Messenger: Fitch wins pension battle in court, right place to settle matter | Tony Bote

The saga of Tim Fitch and his retirement has a better ending than a beginning.

On Thursday, St. Louis County Circuit Court Judge Jeffrey Medler ordered the county to pay Fitch, a Republican county councilor, more than $245,000 in back pension payments he earned while serving as the county’s police chief. The payments had been withheld because of a law that says retirees who take up a job with the county cannot be paid annuity payments at the same time they are earning a salary. Council members receive $20,000 per year.

It’s a fair result. Fitch earned his pension through public service. It seems a little incongruous for a county not to want former police chiefs or transportation directors or health professionals or other professionals serving their county to have to make an enormous financial sacrifice to seek public office after retirement. Several current or former officials from both parties in St. Louis County have said they do not believe the law should apply to elected officials.

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But to understand what happened here and put it in context, it’s important to go back to the beginning of the story. When Fitch ran for the council seat he now holds in 2018, he knew he had a potential problem with his pension. We know this because he asked then-Councillor Colleen Wasinger to introduce an ordinance amending the law.

Wasinger, who is an attorney, declined. When Fitch was elected, he asked other council members to propose a change in the law, knowing he could lose his pension while on the council. Fitch knew he couldn’t do it himself. Why? It would be a clear conflict of interest for an incumbent councilor to seek a change in the law specifically to benefit financially.

In early 2019, when this happened, Sam Page, a Democrat, was chairman of the county council. He has nothing to do with the decision to stop Fitch’s pension payments. The district council made the decision. But Page and his colleagues saw the same conflict in that one of them was seeking a change in the law on Fitch’s behalf while Fitch was doing it himself. They refused to help him.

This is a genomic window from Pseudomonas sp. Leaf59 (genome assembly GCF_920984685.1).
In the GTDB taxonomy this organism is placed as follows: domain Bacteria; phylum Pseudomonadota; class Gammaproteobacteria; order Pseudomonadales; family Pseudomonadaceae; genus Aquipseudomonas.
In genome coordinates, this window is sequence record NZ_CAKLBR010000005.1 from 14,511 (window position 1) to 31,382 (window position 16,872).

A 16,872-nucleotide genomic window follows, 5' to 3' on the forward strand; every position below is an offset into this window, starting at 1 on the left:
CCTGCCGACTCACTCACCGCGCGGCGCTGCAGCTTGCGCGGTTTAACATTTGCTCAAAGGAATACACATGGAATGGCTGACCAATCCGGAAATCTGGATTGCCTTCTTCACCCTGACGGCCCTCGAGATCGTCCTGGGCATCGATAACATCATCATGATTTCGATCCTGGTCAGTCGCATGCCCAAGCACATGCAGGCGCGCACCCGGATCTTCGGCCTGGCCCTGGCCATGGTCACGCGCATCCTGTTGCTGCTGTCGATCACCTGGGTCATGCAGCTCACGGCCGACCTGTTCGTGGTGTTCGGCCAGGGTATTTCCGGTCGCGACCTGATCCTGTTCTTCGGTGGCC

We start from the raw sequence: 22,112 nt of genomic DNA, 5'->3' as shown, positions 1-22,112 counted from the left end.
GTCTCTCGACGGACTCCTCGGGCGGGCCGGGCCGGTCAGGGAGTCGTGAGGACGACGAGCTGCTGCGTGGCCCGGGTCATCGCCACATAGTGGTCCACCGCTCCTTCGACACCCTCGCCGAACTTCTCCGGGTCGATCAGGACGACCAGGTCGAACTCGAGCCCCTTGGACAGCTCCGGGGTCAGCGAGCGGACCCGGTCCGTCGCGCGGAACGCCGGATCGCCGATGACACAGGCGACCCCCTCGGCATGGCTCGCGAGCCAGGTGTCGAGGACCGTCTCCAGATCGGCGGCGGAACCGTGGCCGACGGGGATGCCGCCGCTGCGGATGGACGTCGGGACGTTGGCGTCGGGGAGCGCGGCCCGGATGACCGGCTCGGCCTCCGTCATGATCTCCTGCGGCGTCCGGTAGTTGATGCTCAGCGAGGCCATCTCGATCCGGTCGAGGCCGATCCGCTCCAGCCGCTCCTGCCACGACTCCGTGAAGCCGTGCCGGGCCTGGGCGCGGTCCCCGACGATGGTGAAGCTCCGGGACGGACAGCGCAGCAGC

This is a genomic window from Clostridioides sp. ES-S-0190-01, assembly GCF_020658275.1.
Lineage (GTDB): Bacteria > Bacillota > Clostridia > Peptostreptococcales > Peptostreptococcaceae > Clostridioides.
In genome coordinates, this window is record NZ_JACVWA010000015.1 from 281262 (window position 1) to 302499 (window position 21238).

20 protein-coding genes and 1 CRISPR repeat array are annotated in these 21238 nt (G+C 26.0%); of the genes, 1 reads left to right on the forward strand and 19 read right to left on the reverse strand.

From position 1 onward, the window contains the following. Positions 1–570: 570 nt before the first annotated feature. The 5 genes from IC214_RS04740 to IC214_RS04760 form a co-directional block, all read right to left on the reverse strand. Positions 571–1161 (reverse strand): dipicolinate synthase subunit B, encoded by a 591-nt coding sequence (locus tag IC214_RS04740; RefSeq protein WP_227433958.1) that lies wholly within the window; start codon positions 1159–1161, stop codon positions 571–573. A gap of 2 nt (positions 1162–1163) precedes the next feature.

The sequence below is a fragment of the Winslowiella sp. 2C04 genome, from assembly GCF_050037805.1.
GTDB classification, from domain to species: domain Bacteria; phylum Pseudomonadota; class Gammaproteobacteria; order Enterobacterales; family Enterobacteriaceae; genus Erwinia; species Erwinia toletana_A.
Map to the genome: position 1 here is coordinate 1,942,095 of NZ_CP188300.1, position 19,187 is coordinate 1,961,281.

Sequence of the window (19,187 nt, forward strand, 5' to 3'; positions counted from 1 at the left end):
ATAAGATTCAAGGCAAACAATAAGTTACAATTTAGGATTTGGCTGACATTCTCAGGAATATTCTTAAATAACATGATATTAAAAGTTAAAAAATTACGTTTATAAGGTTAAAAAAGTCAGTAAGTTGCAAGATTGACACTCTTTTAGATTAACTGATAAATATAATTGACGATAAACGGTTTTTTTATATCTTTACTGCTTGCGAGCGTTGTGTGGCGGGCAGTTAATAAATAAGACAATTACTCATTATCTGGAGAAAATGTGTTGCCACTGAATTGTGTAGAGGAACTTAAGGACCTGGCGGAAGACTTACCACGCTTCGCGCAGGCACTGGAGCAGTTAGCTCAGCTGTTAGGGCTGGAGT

There was a strong story in their favor. Two years earlier, before he was convicted on federal corruption charges, then-district executive Steve Stenger pushed through a measure that allowed his close political ally, then-prosecutor Robert P. McCulloch, to expand his pension plan. Later, the council, believing they had been misled by Stenger, rolled McCulloch’s benefits back to the original amount.

Republican Ernie Trakas was the most zealous against changing the law in favor of Fitch:

“Every member of the Council and former members have put their careers on hold, taken furloughs and, in some cases, left their jobs … to serve,” Trakas said. “So the idea that a special exception should be carved out is an affront to those who did.”

Regardless of what you think of the law that was on the books, and whether it should apply to elected officials compared to other full-time employees who paid a higher salary, Fitch was stuck. At the time, he threatened to sue. That’s exactly what he should do, I wrote back in 2019: “Like a guy fighting a speeding ticket, Fitch gets to plead his case before a jury of his fellow taxpayers.”

By the time Fitch filed his lawsuit, however, most people had forgotten the backstory. Instead, for some, this was just another battle between Page, who had since become a district executive, and Fitch, his chief critic.

But that story — unlike some others that have been hanging around Page’s neck like a political albatross lately — never really had anything to do with him. There was a law about the books. Fitch, the former police chief, didn’t think it applied to him.

The right solution — unless Fitch, a law-and-order guy, wanted to be charged with political corruption — would always be in court. Now that he has his pension (assuming the county doesn’t appeal it), Fitch has no conflict of interest to come up with a proposal to clarify the law so it’s clear in the future who it may or may not apply to.

That would be a nice ending to this saga. Who knows? The precinct executive and former police chief might even end up on the same page.

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